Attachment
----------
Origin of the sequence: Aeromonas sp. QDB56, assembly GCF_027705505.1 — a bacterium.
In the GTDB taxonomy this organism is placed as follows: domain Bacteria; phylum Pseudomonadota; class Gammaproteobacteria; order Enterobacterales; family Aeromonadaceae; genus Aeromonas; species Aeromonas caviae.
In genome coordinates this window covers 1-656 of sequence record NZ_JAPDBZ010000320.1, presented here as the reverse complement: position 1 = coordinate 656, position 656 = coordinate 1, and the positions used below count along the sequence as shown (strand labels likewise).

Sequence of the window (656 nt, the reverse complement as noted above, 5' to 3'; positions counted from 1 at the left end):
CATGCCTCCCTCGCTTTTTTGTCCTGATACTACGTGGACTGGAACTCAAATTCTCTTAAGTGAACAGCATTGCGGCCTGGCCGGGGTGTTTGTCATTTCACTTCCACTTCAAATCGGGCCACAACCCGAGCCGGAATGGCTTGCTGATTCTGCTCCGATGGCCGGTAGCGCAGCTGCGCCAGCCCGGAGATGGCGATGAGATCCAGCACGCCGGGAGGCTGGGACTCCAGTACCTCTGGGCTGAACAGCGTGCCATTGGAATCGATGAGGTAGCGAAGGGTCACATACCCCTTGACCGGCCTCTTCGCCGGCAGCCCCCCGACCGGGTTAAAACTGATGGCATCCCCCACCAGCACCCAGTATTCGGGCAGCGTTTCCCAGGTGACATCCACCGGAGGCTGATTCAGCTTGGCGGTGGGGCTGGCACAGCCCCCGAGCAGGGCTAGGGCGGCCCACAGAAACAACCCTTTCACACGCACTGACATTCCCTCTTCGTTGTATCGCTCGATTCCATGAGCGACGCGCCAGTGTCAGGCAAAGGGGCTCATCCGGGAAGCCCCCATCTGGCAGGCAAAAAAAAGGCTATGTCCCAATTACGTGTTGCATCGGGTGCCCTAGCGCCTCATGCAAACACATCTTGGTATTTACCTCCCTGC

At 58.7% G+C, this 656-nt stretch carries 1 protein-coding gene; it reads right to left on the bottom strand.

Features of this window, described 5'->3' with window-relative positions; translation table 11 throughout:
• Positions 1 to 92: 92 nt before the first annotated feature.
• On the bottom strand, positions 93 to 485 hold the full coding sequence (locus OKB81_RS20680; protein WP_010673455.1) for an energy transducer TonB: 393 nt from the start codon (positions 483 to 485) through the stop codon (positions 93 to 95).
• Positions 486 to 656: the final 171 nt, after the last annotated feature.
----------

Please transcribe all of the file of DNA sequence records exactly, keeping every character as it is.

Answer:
Origin of the sequence: Aeromonas sp. QDB56, assembly GCF_027705505.1 — a bacterium.
In the GTDB taxonomy this organism is placed as follows: domain Bacteria; phylum Pseudomonadota; class Gammaproteobacteria; order Enterobacterales; family Aeromonadaceae; genus Aeromonas; species Aeromonas caviae.
In genome coordinates this window covers 1-656 of sequence record NZ_JAPDBZ010000320.1, presented here as the reverse complement: position 1 = coordinate 656, position 656 = coordinate 1, and the positions used below count along the sequence as shown (strand labels likewise).

Sequence of the window (656 nt, the reverse complement as noted above, 5' to 3'; positions counted from 1 at the left end):
CATGCCTCCCTCGCTTTTTTGTCCTGATACTACGTGGACTGGAACTCAAATTCTCTTAAGTGAACAGCATTGCGGCCTGGCCGGGGTGTTTGTCATTTCACTTCCACTTCAAATCGGGCCACAACCCGAGCCGGAATGGCTTGCTGATTCTGCTCCGATGGCCGGTAGCGCAGCTGCGCCAGCCCGGAGATGGCGATGAGATCCAGCACGCCGGGAGGCTGGGACTCCAGTACCTCTGGGCTGAACAGCGTGCCATTGGAATCGATGAGGTAGCGAAGGGTCACATACCCCTTGACCGGCCTCTTCGCCGGCAGCCCCCCGACCGGGTTAAAACTGATGGCATCCCCCACCAGCACCCAGTATTCGGGCAGCGTTTCCCAGGTGACATCCACCGGAGGCTGATTCAGCTTGGCGGTGGGGCTGGCACAGCCCCCGAGCAGGGCTAGGGCGGCCCACAGAAACAACCCTTTCACACGCACTGACATTCCCTCTTCGTTGTATCGCTCGATTCCATGAGCGACGCGCCAGTGTCAGGCAAAGGGGCTCATCCGGGAAGCCCCCATCTGGCAGGCAAAAAAAAGGCTATGTCCCAATTACGTGTTGCATCGGGTGCCCTAGCGCCTCATGCAAACACATCTTGGTATTTACCTCCCTGC

At 58.7% G+C, this 656-nt stretch carries 1 protein-coding gene; it reads right to left on the bottom strand.

Features of this window, described 5'->3' with window-relative positions; translation table 11 throughout:
• Positions 1 to 92: 92 nt before the first annotated feature.
• On the bottom strand, positions 93 to 485 hold the full coding sequence (locus OKB81_RS20680; protein WP_010673455.1) for an energy transducer TonB: 393 nt from the start codon (positions 483 to 485) through the stop codon (positions 93 to 95).
• Positions 486 to 656: the final 171 nt, after the last annotated feature.